3. Choose how to make future contributions

You might set up your brokerage account to make regular, pre-scheduled automatic contributions or you might kick in what you can when you can on your own. You might save up until you have enough money for a whole share, or buy partial shares with whatever you have when you have it — just make sure your brokerage allows partial-share investing.

4. Research before you buy.

Thoroughly research the prospectus of any ETF you’re considering to make sure you understand its past performance, holdings, strategies, risk level and expense ratio.

The Advantages and Drawbacks of ETFs

ETFs offer investors some alluring perks over their investment relatives. Keep reading to see if any of these benefits stand out to you.

These are some of the main reasons that ETFs are so popular is that they offer. At the same time, it’s not all roses. Take a look at some of the pros and cons of investing in ETFs.

Pros Cons
Immediate exposure to many securities in one purchase ETFs tend to have lower dividend yields, although some track dividend stocks specifically
Risk mitigation through diversification In some cases, as with some foreign stocks, ETFs are limited only to large-cap stocks, which makes it harder to diversify with small- and mid-caps.
Low costs compared to traditional mutual funds Even ETFs with dirt-cheap expense ratios charge at least a nominal fee. Individual stocks, on the other hand, do not.
Ease and accessibility — you buy and sell shares in real time just like with any old stock
Tax advantages over standard mutual funds and other common investments

    Meet Some of the Most Popular ETFs

    If you’re new to the game, these are some of the best-known ETFs on the market. They might be a good place to start.

    • The SPDR S&P 500 (SPY): The first and most famous of all the S&P 500 funds
    • The SPDR Dow Jones Industrial Average (DIA): This one tracks the Dow, an index that’s almost as important and widely followed as the S&P 500
    • ProShares UltraPro Short QQQ (SQQQ): This ETF tracks the tech-heavy Nasdaq-100

    Good To Know

    When people talk about the “stock market” as up or down, they’re usually referring to the S&P 500 index, which tracks the 500 largest U.S.-based corporations. Several funds, like Vanguard 500 Index Fund ETF (VOO) track the S&P. That means you can invest in the entire stock market with the purchase of a single share of a single fund — which happens to be among the cheapest ETFs on the market. 

    Are ETFs Good For Beginners?

    Novice investors are often overwhelmed by their choices, and ETFs can remove a lot of guesswork and anxiety. The purchase of a single ETF can act as an entire portfolio, which in generations past might have taken years to build through the purchase of individual shares of stock.

    For beginners who want to get their money in the market while they research, study, and learn more, it’s hard to imagine there’s a better place to park their cash than in an index ETF.

    ETFs vs. Mutual Funds vs. Stocks: Understanding the Differences

    When buying and selling securities, brokers usually point out the differences between three of the more commonly traded investments. Here’s an overview of the similarities and differences between ETFs, mutual funds and stocks.


    • Description: A basket of securities, usually passively managed, that trades like stocks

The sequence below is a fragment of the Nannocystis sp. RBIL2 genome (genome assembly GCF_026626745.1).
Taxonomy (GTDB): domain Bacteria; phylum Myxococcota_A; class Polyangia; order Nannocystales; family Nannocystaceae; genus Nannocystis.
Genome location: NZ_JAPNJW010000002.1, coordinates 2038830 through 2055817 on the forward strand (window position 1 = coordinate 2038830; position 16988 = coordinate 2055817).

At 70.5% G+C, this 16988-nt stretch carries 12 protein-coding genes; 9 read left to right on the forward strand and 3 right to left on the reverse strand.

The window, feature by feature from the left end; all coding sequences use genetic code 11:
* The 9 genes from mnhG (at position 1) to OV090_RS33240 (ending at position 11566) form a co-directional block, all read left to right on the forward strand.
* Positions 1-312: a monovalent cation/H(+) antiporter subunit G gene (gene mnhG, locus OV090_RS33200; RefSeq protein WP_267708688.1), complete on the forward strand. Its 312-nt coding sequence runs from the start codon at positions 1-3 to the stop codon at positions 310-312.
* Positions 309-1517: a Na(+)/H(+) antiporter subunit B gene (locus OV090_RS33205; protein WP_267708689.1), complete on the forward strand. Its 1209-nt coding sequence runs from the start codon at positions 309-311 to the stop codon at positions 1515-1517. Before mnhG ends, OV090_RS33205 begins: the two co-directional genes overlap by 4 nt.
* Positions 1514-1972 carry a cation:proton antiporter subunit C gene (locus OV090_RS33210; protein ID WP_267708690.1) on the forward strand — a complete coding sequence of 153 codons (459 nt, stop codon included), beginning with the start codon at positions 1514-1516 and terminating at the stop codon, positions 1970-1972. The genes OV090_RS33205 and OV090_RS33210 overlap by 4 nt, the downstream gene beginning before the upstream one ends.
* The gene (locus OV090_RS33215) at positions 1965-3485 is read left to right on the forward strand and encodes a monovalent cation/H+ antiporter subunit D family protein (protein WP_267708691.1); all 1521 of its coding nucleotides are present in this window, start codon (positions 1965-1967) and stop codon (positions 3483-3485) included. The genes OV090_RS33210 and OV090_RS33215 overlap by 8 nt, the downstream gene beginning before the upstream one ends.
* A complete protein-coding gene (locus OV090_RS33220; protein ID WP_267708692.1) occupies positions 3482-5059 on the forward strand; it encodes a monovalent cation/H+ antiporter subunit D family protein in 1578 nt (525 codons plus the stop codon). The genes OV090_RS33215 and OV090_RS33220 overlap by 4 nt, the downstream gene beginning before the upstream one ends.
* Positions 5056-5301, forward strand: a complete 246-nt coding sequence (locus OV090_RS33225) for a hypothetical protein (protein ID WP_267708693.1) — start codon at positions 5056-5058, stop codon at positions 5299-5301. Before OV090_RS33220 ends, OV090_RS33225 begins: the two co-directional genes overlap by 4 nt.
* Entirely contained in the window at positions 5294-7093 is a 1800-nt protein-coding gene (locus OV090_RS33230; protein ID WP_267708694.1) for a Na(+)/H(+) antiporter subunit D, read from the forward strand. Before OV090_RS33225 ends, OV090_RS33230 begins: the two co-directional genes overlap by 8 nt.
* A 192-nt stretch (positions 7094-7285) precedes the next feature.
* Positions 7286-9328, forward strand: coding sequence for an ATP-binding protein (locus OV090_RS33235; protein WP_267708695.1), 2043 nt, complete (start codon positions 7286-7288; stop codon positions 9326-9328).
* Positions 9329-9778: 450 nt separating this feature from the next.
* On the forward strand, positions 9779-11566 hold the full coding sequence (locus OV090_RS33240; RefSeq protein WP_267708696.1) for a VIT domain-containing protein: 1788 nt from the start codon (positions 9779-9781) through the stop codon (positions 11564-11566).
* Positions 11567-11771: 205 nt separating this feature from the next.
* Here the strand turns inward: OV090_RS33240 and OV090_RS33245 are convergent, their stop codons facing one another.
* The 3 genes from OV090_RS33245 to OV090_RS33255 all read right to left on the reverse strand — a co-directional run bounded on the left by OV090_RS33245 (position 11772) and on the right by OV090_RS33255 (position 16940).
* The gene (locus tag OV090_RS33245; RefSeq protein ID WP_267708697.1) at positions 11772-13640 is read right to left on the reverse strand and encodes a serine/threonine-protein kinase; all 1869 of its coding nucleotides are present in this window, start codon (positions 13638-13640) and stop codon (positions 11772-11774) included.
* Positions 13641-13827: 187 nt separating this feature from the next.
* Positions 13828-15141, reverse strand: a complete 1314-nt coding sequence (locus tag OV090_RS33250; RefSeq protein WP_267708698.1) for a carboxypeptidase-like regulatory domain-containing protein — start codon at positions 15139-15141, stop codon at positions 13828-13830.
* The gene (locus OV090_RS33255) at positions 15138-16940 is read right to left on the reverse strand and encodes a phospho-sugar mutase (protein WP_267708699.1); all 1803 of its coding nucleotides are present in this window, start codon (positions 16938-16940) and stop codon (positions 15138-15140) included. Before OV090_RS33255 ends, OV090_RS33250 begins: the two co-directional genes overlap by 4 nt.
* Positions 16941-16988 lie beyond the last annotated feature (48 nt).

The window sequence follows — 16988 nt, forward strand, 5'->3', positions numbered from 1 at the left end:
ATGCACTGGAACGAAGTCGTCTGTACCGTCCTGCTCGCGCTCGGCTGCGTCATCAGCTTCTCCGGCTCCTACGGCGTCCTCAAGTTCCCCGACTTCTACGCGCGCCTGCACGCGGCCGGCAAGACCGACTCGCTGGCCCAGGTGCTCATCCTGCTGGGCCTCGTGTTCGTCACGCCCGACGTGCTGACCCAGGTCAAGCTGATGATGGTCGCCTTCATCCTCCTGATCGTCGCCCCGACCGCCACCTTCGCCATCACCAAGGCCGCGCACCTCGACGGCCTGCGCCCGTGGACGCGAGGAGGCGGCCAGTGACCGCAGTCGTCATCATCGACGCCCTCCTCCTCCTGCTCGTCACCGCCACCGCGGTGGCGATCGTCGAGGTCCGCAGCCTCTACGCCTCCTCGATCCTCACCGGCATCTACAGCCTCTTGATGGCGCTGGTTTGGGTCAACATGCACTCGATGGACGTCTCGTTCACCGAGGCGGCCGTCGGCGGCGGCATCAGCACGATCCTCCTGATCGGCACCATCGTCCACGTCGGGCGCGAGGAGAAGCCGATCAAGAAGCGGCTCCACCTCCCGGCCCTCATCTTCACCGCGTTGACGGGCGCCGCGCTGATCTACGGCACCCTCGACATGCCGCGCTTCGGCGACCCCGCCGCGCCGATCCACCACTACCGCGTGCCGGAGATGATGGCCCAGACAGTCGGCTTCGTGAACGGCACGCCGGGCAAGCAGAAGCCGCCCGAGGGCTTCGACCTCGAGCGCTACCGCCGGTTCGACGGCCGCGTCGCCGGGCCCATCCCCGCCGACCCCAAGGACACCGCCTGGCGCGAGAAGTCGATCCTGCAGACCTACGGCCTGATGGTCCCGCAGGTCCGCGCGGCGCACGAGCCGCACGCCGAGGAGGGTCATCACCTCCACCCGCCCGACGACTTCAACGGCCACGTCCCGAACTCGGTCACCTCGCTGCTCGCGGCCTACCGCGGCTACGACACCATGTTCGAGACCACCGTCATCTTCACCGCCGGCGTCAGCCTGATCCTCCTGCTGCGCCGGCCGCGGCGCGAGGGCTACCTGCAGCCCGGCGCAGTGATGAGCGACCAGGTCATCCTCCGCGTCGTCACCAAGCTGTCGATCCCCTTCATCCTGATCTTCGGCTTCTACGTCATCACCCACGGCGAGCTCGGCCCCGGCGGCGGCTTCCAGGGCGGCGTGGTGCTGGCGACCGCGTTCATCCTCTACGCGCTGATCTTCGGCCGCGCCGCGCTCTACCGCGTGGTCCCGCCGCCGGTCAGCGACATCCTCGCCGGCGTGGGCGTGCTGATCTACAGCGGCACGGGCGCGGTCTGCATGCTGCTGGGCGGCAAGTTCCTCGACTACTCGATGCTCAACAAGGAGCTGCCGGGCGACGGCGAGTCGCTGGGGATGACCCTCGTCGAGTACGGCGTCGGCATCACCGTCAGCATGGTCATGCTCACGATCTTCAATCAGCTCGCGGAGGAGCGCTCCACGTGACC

• When you can trade: During trading hours and after-hours trading
    • Maintenance costs: Yes; varies with the broker
    • Commission fees: Yes
    • 12b-1 fees: No
    • Underlying assets: Yes, with index tracking
    • Holdings: Disclosed on a daily basis
    • Built-in diversification: Yes–stocks, bonds, commodities and other assets
    • Risk of capital gains tax: Low–ETFs offset the capital gains risk because their structure results in fewer capital gains distributions, as ETFs use creation units to approximate securities.

    Mutual Funds

    • Description: A pool of money from different investors which is then used to purchase stocks, bonds and other assets to use in a portfolio.
    • When you can trade: Once a day
    • Maintenance costs: Yes; varies with broker but always includes a load fee
    • Commission fees: Load Fee
    • 12b-1 fees: Yes
    • Underlying assets: Yes; can include indexed funds
    • Holdings: Usually disclosed monthly but varies from company to company
    • Built-in diversification: Yes; stocks, bonds, commodities and other assets
    • Risk of capital gains tax: High–Because a mutual fund manager is constantly restructuring the fund by selling securities, this exposes shareholders to more capital gains taxes.


    • Description: A market share of a company that you own
    • When you can trade: During trading hours and after-hours trading
    • Maintenance costs: No
    • Commission fees: Yes
    • 12b-1 fees: No
    • Underlying assets: No
    • Holdings: Individual security, but an investor can own multiple shares
    • Built-in diversification: No–individual security
    • Risk of capital gains tax: Low–High: A stock’s value, and its payout, depends entirely on the value of the company you’re investing in, so exposure to a capital gains situation could go either way.

    Sean Dennison contributed to the reporting for this article.

    Our in-house research team and on-site financial experts work together to create content that’s accurate, impartial, and up to date. We fact-check every single statistic, quote and fact using trusted primary resources to make sure the information we provide is correct. You can learn more about GOBankingRates’ processes and standards in our editorial policy.

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    About the Author

    Andrew Lisa has been writing professionally since 2001. An award-winning writer, Andrew was formerly one of the youngest nationally distributed columnists for the largest newspaper syndicate in the country, the Gannett News Service. He worked as the business section editor for amNewYork, the most widely distributed newspaper in Manhattan, and worked as a copy editor for TheStreet.com, a financial publication in the heart of Wall Street's investment community in New York City.